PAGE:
Records challenge 50

Solutions of the problem of Kate Jones
With Flat Poly we could find thousands of solutions.
We mention the names of those whom we have received a solution:
 Bob Henderson USA Peter Esser Germany Helmut Postl Austria Frank Tinkelenberg The Netherlands Aad Thoen The Netherlands Peter Jeuken The Netherlands Dario Uri Italy Berend Jan van der Zwaag The Netherlands Aline Aaten The Netherlands Vincent Van hooland Belgium Karel D'Hooze Belgium Leerlingen van KSO Glorieux Ronse   Lea De Bock   Axel Boonen   Laura Cousaert   Freya Persijn   Mathieu Hoste   Kamiel Van Cauter   Birgit Gysbrechts   Robert-Jan Kerkhove   Thomas Bourgeus   Simon Walgraeve   Baptiste Bovijn Belgium

Here are some nice solutions:
By Kadon Enterprises can buy you a chain-pentomino. We put the pentominos in the same way as in the picture. Flat Poly told us that this solution is unique!

Peter Jeuken (The Netherlands) searched for the maximum number of polyominos 1 to 4 (which are not allowed to touch one another) in the 5 or in the 0. With the aid of the computer, he found a solution with 7 polyominos in the 5 and a solution with 7 polyominos in the 0.

We got this dialogue between two pentomino puzzle solvers also from Peter Jeuken
The two puzzle solvers introduce themselves.
P: My name is Peet. I love solving pentomino puzzles. The only tools I use are paper, pencil and rubber.
J: My name is Jeek. I love writing computer programs in general, and puzzle solving programs in particular. One of the programs I have written is a tool for finding perfect-fit-solutions of objects (such as polyominoes) in a predefined field.
P and J start a dialogue.
P: Hi Jeek. Recently I saw a polyomino puzzle presented by Kate Jones as part of an anniversary contest.

Fit all the polyominoes from 1 through 5 into the grid within the number 50, so that no two of the tetrominoes, trominoes, the domino and monomino touch each other, not even at the corners.
P: I propose that we both solve the puzzle. I do it my way, you do it your way.
J: That is a good idea. Basically it is not too complicated for my computer program. However, the extra restriction that polyominoes 1 through 4 are not allowed to touch each other is not supported. An extension to handle this extra condition is required.
P: I propose we meet again next week. Hopefully you can show a computer solution then. My task is to find a solution by hand.
J. OK. I am going to implement the extension. See you next week.

P and J meet again one week later.
P: This is my solution. Six pentominoes and three tetrominoes in the 5. All other polyominoes in the 0.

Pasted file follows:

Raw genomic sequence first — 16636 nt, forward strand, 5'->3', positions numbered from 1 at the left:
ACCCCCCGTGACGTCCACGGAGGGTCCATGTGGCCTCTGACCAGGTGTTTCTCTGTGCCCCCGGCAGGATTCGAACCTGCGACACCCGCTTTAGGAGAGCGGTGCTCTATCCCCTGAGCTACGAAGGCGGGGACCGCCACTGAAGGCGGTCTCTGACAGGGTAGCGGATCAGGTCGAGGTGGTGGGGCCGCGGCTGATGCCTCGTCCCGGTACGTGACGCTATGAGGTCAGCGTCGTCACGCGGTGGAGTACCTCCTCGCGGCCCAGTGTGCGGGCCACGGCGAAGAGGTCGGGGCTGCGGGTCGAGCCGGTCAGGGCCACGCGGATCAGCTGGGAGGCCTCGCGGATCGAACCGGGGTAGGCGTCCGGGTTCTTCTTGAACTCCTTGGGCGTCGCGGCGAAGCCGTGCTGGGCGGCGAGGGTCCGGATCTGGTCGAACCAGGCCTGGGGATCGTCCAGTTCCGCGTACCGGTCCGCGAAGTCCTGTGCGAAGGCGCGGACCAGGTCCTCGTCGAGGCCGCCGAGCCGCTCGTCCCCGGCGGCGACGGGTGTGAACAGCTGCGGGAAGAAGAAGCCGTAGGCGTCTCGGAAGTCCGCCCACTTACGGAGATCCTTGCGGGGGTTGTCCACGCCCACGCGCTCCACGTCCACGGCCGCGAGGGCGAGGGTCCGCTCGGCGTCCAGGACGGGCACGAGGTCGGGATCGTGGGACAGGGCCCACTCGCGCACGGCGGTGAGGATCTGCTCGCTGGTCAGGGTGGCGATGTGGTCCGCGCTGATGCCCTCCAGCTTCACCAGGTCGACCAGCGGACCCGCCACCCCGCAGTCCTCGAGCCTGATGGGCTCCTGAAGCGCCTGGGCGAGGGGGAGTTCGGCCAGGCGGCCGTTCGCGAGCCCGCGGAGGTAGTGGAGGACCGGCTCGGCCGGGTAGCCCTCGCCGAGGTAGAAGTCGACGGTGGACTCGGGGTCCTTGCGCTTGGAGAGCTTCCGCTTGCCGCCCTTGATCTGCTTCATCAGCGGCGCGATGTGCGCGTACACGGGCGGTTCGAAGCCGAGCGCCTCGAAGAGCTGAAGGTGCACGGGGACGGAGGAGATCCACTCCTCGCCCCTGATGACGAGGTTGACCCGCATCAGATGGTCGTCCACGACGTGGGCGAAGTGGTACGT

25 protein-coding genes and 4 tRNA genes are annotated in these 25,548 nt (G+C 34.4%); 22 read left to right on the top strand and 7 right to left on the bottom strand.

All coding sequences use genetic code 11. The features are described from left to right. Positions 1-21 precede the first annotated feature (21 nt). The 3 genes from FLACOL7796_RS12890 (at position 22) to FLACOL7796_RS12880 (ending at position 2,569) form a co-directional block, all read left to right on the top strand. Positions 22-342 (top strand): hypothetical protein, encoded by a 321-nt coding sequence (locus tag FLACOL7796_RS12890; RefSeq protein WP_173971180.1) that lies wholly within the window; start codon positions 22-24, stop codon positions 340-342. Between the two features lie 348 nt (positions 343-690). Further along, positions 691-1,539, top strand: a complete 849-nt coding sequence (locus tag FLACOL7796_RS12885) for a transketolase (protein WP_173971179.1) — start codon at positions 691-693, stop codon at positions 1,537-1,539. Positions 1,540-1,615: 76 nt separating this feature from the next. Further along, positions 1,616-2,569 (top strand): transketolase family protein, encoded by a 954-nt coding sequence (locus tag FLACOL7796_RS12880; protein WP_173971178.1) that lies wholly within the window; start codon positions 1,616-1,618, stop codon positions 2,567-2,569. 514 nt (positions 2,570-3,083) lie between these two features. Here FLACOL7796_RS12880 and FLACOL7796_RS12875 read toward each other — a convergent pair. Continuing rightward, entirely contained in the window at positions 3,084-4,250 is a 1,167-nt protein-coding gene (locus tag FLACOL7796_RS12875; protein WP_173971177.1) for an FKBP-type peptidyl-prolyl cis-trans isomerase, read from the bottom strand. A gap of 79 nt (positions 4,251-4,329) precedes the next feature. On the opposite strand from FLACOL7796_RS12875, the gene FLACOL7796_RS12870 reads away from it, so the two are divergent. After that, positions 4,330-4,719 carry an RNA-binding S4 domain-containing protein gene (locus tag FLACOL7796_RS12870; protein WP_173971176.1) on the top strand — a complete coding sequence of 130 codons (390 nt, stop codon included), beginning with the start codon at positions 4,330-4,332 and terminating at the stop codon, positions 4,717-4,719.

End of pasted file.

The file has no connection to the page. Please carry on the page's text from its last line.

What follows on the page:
J: This is my solution.
The pentominoes are represented by F I L N P T U V W X Y Z
The tetroninoes are represented by i l o t z
The trominoes are represented by 3
The domino is represented by 2
The monomino is represented by 1

As a matter of fact, this is the first solution from a long list.

P: Lets send in these two solutions for the anniversary contest.

J: Do you think that one might guess which solution is found by a human and which solution is found by a computer?
P: I think so. Your fitting program must operate according to a fixed plan. For instance from left to right and from top to bottom. And probably the pentominoes are fitted in alphabetical order. Note that the solution on the right side starts with F and I which are the first two pentominoes in alphabetical order. So, this is a good candidate for the computer solution.

Dario Uri mailed:"The problem of Kate admits a lot of solutions, I have chosen this because it is the only one that I have found where in the number 5 there are seven pentominoes, in all the other solutions the pentominoes are separated six and six for the two figures 5 and 0."

Peter Esser mailed:"
Fixing some of the smaller polyominoes at places in the '5' by hand,  the computer could finish the whole pattern immediately.The third solution met all conditions."

and "I'm sorry to hear that this is the last competition; it was alwas great fun and I appreciate your work very much. Thanks a lot."

The following resolution is of Frank Tinkelenberg.
The small pieces are shaded so you can easily see that they do not touch

Helmut Postl mailed: "It was not too difficult to find a solution by hand. The many small pieces provide a lot of varieties."

Bob Henderson: "Solved without computer assistance."

Vincent Van hooland used our geogebra file. Unfortunately, the solution is not correct.

Any errors?